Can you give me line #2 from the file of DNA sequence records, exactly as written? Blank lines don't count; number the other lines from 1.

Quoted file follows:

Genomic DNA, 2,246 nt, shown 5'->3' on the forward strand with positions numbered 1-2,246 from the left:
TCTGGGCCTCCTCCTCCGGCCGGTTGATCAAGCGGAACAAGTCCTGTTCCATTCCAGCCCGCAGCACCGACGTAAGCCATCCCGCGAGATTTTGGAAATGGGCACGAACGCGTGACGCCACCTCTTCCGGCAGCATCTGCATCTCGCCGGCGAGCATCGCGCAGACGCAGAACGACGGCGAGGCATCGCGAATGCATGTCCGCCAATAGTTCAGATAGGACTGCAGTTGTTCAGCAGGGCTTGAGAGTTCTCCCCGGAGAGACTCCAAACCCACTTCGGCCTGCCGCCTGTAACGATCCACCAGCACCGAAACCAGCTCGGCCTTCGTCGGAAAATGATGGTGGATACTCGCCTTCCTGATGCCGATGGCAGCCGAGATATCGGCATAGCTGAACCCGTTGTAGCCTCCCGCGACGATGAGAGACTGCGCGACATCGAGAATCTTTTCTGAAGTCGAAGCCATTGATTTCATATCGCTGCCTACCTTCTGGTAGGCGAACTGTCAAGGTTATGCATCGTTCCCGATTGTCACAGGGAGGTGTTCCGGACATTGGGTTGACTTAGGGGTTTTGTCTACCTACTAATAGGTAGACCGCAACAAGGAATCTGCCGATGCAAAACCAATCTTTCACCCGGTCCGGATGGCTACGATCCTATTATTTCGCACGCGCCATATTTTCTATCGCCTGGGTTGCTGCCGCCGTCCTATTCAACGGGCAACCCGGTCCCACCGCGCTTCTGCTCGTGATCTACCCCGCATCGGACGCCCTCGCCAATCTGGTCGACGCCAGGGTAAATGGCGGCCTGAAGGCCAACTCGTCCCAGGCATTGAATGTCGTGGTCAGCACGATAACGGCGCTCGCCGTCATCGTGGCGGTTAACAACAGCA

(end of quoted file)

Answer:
TCTGGGCCTCCTCCTCCGGCCGGTTGATCAAGCGGAACAAGTCCTGTTCCATTCCAGCCCGCAGCACCGACGTAAGCCATCCCGCGAGATTTTGGAAATGGGCACGAACGCGTGACGCCACCTCTTCCGGCAGCATCTGCATCTCGCCGGCGAGCATCGCGCAGACGCAGAACGACGGCGAGGCATCGCGAATGCATGTCCGCCAATAGTTCAGATAGGACTGCAGTTGTTCAGCAGGGCTTGAGAGTTCTCCCCGGAGAGACTCCAAACCCACTTCGGCCTGCCGCCTGTAACGATCCACCAGCACCGAAACCAGCTCGGCCTTCGTCGGAAAATGATGGTGGATACTCGCCTTCCTGATGCCGATGGCAGCCGAGATATCGGCATAGCTGAACCCGTTGTAGCCTCCCGCGACGATGAGAGACTGCGCGACATCGAGAATCTTTTCTGAAGTCGAAGCCATTGATTTCATATCGCTGCCTACCTTCTGGTAGGCGAACTGTCAAGGTTATGCATCGTTCCCGATTGTCACAGGGAGGTGTTCCGGACATTGGGTTGACTTAGGGGTTTTGTCTACCTACTAATAGGTAGACCGCAACAAGGAATCTGCCGATGCAAAACCAATCTTTCACCCGGTCCGGATGGCTACGATCCTATTATTTCGCACGCGCCATATTTTCTATCGCCTGGGTTGCTGCCGCCGTCCTATTCAACGGGCAACCCGGTCCCACCGCGCTTCTGCTCGTGATCTACCCCGCATCGGACGCCCTCGCCAATCTGGTCGACGCCAGGGTAAATGGCGGCCTGAAGGCCAACTCGTCCCAGGCATTGAATGTCGTGGTCAGCACGATAACGGCGCTCGCCGTCATCGTGGCGGTTAACAACAGCA